PEPPERELL — She was not born in Pepperell, but after having lived in the town for 35 years, Nandee Willets feels close enough to the community to represent it.
“I decided to run for selectman because I know a lot of people in town… I’m running for the town, to represent the people,” she said.
Willets, 57, took out nomination papers for the soon-to-be expired seat on the Board of Selectmen. As of last week she is the only candidate to have pulled papers. Selectman Patrick McNabb is stepping down from the position this spring.
The candidate elected during the annual spring election in April will join Joseph Sergi and Michael Green on the board, and will serve for a term of three years.
“I think I am very different than Joe Sergi and Mike Green,” said Willets. “The people that I tend to speak with are — it sounds like a funny word — but the common people, who have been here for a while; people who are the taxpayers, but that don’t have children in the school system or have never had children in the school system.”
According to Willets, most of the residents she spoke with regarding her candidacy are excited that a “regular” person is running for a town position. She said the term “regular” has been thrown around a lot in discussions.
“You know, people know I’m just a regular person who hasn’t been involved in government before. I’m a very fair person, I’m a good listener and I wouldn’t be making emotional decisions. I’d be making decisions based on the facts presented.”
Willets believes that if elected, she could better involve those in town who otherwise do not involve themselves in town politics.
“There are a lot of boards that people don’t approach because they feel that some of the people who sit on the boards are unapproachable. Well, I’m a very approachable person. I’m very downtown; I live downtown.”
The longtime resident was born in Marlboro and grew up in West Groton as the second oldest of six children. She moved to Pepperell in 1976 and opened up a farm that is still in business.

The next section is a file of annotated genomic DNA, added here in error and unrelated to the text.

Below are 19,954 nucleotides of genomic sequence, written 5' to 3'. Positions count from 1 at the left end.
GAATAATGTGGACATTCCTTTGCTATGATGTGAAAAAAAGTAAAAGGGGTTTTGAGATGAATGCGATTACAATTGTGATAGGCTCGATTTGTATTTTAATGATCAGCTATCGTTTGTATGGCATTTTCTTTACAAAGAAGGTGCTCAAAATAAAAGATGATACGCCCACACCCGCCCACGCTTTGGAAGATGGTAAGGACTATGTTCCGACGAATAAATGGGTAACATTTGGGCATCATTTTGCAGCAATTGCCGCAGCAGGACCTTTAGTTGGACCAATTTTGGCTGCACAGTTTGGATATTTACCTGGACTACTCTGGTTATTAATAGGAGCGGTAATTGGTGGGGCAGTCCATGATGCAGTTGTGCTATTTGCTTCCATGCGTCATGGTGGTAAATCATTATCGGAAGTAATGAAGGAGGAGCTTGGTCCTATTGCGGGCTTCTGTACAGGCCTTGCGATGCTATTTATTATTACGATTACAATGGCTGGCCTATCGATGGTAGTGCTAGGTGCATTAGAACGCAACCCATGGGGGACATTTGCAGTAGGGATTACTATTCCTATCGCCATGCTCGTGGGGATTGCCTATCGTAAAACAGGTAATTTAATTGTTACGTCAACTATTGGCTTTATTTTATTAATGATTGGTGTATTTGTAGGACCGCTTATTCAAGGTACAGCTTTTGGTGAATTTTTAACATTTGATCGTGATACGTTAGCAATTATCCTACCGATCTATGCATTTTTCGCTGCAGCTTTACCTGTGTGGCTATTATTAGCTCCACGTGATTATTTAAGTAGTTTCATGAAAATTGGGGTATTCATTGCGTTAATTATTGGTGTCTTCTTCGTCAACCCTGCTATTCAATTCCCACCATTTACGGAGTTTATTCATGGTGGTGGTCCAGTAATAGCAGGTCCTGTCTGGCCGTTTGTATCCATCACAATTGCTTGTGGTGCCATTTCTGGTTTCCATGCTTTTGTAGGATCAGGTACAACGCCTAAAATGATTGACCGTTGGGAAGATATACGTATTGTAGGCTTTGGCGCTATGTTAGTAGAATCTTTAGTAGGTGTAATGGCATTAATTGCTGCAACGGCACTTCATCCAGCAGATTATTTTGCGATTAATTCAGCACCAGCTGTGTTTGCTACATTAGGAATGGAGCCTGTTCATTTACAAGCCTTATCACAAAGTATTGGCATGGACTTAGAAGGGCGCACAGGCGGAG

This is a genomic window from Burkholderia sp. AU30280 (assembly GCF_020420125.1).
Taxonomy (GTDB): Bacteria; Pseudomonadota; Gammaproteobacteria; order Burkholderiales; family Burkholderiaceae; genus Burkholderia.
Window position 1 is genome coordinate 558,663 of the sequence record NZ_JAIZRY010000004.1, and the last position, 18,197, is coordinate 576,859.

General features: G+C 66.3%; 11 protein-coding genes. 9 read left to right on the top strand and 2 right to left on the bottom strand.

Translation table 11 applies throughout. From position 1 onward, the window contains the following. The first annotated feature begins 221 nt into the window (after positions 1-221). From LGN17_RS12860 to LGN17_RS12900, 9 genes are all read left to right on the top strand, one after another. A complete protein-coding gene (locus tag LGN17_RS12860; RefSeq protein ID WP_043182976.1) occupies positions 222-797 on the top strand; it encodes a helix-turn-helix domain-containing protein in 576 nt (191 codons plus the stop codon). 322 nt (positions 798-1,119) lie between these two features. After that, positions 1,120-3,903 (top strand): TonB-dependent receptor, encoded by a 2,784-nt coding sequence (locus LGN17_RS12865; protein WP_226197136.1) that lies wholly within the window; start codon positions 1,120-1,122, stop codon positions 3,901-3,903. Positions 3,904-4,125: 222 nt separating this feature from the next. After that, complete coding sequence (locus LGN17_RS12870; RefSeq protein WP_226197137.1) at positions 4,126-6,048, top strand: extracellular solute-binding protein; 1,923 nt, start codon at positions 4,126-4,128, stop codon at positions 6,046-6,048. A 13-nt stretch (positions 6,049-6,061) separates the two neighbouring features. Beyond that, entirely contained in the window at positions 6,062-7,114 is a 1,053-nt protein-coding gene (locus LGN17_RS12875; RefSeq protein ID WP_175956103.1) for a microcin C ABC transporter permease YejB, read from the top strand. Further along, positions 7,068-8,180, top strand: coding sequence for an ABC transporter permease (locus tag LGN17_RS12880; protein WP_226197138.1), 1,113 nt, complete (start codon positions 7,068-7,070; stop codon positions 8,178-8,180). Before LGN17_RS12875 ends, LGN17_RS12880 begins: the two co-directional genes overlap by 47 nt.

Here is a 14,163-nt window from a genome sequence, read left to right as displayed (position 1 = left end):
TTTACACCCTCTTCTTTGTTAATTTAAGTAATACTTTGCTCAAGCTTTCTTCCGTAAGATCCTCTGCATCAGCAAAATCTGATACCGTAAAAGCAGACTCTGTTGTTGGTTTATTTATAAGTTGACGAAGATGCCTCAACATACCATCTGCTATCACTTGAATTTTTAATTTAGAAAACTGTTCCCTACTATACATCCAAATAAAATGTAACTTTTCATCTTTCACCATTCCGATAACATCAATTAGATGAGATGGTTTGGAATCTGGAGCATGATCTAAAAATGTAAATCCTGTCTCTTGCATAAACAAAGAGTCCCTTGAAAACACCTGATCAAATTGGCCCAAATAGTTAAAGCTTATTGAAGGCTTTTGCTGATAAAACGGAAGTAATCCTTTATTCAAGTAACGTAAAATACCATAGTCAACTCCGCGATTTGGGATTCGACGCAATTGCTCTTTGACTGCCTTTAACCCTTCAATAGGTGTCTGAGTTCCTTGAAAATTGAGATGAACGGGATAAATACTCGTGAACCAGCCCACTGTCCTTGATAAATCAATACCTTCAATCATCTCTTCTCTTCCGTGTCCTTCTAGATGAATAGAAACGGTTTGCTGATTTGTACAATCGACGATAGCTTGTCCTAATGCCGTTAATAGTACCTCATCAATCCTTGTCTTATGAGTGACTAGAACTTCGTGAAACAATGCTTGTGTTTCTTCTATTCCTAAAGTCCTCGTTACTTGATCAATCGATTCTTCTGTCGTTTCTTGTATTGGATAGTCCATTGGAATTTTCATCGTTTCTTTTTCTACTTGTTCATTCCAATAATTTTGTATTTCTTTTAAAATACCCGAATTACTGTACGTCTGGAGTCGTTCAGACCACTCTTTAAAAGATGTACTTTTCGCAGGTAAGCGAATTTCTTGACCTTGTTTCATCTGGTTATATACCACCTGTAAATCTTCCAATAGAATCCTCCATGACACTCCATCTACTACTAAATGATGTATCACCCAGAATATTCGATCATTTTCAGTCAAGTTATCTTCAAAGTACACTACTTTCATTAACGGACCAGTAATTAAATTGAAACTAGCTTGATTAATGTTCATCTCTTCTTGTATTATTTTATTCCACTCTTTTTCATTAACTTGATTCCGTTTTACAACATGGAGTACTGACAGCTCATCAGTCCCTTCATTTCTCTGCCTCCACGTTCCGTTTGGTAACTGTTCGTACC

“I’m a little bit different because I’m in the farm world. I’ve been in the agriculture business my whole life,” said Willets. “Pepperell has been known as an agricultural community. That’s something that’s so important to me in Pepperell — that we have a rural flavor.”
The farm is called the Rivers Edge Farm because it is down by the Pepperell covered bridge, between the Nashua and Nissitissit rivers.
“I do a lot of volunteer work and I’ve been in the animal rescuing world all of my life, which is probably my driving force,” said Willets. “I actually have a mentoring program and I sponsor children in 4-H. I like to do a lot of philanthropist-type work, too.”
As a horse-riding instructor, Willets teaches children how to saddle up and mentors them in life skills and problem-solving. She claims that by working hands-on with the animals, children are able to see and learn things differently.
Aside from horse, the farm also raises animals such as cattle, pigs, rabbits, goats, and chicken. As part of a 4-H project, they are also currently raising a steer.
Willets worked in retail for some time, which she believes helped make her so comfortable talking with other people. She worked for a farm-based business, Agway on Route 119 in Littleton, until she was forced to leave permanently in 1997.
“I’m a Stage 4 cancer survivor and after my last treatment, which was in December 1986, I had to have my right leg amputated above the knee,” she said.
Surviving cancer gave Willets a new outlook on life.
“I really learned a lot about the world and about what’s important to me in life. I really have a theory that I’m a lemonade-maker, and I truly believe that everyday is a gift, that’s why they call it the present,” she said.
Being disabled allots her more time to spend on town issues.
“I want to make myself available to people because I don’t have a 9-to-5 job. I really feel I have a lot of time to be able to spend on the job of being the town’s selectman,” assured Willets. “If I’m elected, I would like to make myself available to anybody with questions and do the best job I can to try and answer their questions and address their concerns.”